A final idea. At first I thought this would take too much time, and I could figure things out in my head. However, if you suffer depression as a condition that afflicts you regularly, you need to know your illness, yourself, what works for you. This idea involves
Keep a diary specifically for:
1. Monitoring your mood.
2. Writing down what triggers mood changes. If you find something causes a low or happier mood, you might not have even been aware of it, or know if this is a characteristic pattern that you might not be aware of. This can be powerful, for when you know yourself, your triggers, your patterns, you have the control to engage in what you know works, and avoid or manage what worsens your condition.
3. Write down who your therapists are, what they suggest, what has worked, what doesn’t. It’s about what’s best for you. Take charge as your prime therapist. Write down what has worked in terms of medications or suggestions and what hasn’t.
You can make this documentation of your personal journey pleasurable and personal by adding drawings, colour, photos, cut-outs, stickers, or by wrapping it in special paper...
You may notice patterns, such as mood changes with dietary changes, work changes, anniversaries that may have happy or sad memories, financial worries, seasonal changes.
The idea of this diary is to take charge. The nature of depression is not as random and uncontrollable as we may think. To the extent that we can know ourselves and know our personal profile is, we can empower ourselves.
Remember, depression is common, you are not alone.
Remember, depression is treatable. If one therapy does not work, do not give up. More and more treatments are becoming available.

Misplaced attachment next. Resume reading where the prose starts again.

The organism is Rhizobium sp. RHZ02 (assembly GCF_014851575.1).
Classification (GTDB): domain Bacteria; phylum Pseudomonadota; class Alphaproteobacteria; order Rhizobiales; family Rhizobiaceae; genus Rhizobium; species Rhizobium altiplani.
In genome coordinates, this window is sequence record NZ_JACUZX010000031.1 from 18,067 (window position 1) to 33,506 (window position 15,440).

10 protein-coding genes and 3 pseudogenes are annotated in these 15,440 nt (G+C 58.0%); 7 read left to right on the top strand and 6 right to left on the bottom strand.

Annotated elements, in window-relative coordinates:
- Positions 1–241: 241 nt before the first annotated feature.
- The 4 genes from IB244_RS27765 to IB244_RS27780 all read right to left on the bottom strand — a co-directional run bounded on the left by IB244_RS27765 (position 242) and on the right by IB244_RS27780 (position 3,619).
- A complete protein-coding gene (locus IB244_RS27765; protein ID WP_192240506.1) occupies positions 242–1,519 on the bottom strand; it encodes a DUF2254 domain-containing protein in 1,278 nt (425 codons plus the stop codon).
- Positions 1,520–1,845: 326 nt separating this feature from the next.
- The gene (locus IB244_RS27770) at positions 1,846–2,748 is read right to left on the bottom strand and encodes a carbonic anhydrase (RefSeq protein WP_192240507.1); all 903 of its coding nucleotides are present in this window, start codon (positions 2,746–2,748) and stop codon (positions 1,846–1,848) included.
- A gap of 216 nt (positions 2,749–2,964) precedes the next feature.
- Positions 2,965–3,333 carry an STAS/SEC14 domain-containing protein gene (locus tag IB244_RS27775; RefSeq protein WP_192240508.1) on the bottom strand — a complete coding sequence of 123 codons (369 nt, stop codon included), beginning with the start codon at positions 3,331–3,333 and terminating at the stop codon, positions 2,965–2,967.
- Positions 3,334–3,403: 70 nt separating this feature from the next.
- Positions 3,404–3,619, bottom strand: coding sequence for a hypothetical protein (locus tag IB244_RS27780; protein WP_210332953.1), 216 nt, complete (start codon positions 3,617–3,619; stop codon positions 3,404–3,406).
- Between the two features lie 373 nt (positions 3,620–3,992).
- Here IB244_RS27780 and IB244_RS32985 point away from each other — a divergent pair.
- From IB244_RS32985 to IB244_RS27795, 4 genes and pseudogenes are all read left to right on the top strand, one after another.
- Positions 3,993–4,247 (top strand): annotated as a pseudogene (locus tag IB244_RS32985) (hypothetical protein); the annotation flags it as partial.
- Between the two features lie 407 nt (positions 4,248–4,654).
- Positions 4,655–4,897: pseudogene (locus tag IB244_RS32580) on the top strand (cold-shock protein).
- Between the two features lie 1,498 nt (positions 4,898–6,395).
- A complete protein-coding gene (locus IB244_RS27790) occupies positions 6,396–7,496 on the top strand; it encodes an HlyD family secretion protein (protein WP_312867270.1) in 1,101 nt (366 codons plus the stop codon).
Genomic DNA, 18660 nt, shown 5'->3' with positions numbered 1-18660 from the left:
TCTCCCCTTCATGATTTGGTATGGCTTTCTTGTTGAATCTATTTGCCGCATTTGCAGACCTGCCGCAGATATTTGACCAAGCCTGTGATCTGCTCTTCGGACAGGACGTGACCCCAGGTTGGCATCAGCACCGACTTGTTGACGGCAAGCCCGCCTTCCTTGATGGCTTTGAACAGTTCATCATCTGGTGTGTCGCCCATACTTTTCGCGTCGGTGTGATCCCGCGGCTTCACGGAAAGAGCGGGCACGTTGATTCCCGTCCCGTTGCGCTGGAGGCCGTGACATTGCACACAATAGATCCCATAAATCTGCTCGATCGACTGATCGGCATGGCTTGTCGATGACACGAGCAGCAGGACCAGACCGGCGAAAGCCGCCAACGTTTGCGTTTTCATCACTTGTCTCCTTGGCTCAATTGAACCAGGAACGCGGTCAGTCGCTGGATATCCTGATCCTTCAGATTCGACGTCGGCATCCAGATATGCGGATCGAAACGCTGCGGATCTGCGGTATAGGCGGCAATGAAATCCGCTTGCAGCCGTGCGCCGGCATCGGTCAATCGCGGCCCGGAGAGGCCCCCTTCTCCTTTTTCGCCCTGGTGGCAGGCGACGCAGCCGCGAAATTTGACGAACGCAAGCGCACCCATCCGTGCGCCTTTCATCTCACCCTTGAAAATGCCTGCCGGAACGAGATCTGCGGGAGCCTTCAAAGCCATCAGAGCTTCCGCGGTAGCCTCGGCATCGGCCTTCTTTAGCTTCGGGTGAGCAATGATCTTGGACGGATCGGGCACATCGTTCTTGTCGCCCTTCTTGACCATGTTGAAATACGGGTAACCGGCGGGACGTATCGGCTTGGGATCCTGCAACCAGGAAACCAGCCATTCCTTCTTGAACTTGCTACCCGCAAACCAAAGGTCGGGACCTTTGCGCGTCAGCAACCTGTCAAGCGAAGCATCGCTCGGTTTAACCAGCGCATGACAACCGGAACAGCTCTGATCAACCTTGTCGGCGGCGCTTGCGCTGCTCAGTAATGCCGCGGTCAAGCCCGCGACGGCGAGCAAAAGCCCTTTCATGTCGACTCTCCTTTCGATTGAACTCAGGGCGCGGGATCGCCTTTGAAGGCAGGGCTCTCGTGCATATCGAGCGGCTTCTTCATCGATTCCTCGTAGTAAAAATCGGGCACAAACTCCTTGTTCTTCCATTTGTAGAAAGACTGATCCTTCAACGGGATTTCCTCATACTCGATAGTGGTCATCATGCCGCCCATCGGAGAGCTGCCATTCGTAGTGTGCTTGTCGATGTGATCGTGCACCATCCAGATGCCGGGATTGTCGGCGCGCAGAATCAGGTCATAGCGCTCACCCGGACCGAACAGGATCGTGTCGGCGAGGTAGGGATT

Accommodate your illness into you life. Don’t see it as an enemy, something to be afraid or ashamed of. Think of it as even something that as you become aware of your mood profile and triggers, not only may your depression have longer periods of healing, you may empower yourself so that you have an even happier life had you not been aware of ‘how you ticked’. Always, always, seek help for thoughts or feelings of self-harm or suicide. You are in a position because of what you have been through to enjoy the good times more, help others and have empathy for them, where as people who have never suffered depression may not be able to do this.
IT IS TREATABLE AND MANAGEABLE. MOREOVER SELF-AWARENESS MAY MAKE YOUR LIFE MORE POSITIVE AND ENABLE YOU TO HELP OTHERS IN WAYS YOU MAY NOT HAVE BEEN ABLE TO BEFORE.
Most of all, remember you are NOT your depression. It is just one part of your life, a condition that comes and goes to an extent, but you are you, so important and different and precious because of every unique part of you that no-one else shares. Use the depression to empower yourself, to become stronger..
As you finish this article, SMILE, knowing you have automatically released endorphins in your brain because of it